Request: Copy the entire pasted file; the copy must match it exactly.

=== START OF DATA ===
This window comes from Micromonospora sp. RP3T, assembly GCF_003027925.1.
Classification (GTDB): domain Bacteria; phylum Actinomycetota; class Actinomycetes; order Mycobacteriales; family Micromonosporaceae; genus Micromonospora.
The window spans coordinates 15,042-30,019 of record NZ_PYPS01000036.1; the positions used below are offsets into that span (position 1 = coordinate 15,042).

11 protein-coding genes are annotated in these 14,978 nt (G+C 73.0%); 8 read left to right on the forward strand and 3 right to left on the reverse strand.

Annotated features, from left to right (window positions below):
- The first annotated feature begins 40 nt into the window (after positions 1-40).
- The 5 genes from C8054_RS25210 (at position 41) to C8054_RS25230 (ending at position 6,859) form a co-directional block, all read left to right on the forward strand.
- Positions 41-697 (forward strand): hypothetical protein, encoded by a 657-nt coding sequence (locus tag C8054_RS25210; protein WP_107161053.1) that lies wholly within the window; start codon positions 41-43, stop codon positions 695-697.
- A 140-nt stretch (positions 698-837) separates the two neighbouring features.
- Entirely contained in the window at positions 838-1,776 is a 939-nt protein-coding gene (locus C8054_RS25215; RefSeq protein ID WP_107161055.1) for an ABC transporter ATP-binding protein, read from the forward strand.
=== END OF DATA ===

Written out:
This window comes from Micromonospora sp. RP3T, assembly GCF_003027925.1.
Classification (GTDB): domain Bacteria; phylum Actinomycetota; class Actinomycetes; order Mycobacteriales; family Micromonosporaceae; genus Micromonospora.
The window spans coordinates 15,042-30,019 of record NZ_PYPS01000036.1; the positions used below are offsets into that span (position 1 = coordinate 15,042).

11 protein-coding genes are annotated in these 14,978 nt (G+C 73.0%); 8 read left to right on the forward strand and 3 right to left on the reverse strand.

Annotated features, from left to right (window positions below):
- The first annotated feature begins 40 nt into the window (after positions 1-40).
- The 5 genes from C8054_RS25210 (at position 41) to C8054_RS25230 (ending at position 6,859) form a co-directional block, all read left to right on the forward strand.
- Positions 41-697 (forward strand): hypothetical protein, encoded by a 657-nt coding sequence (locus tag C8054_RS25210; protein WP_107161053.1) that lies wholly within the window; start codon positions 41-43, stop codon positions 695-697.
- A 140-nt stretch (positions 698-837) separates the two neighbouring features.
- Entirely contained in the window at positions 838-1,776 is a 939-nt protein-coding gene (locus C8054_RS25215; RefSeq protein ID WP_107161055.1) for an ABC transporter ATP-binding protein, read from the forward strand.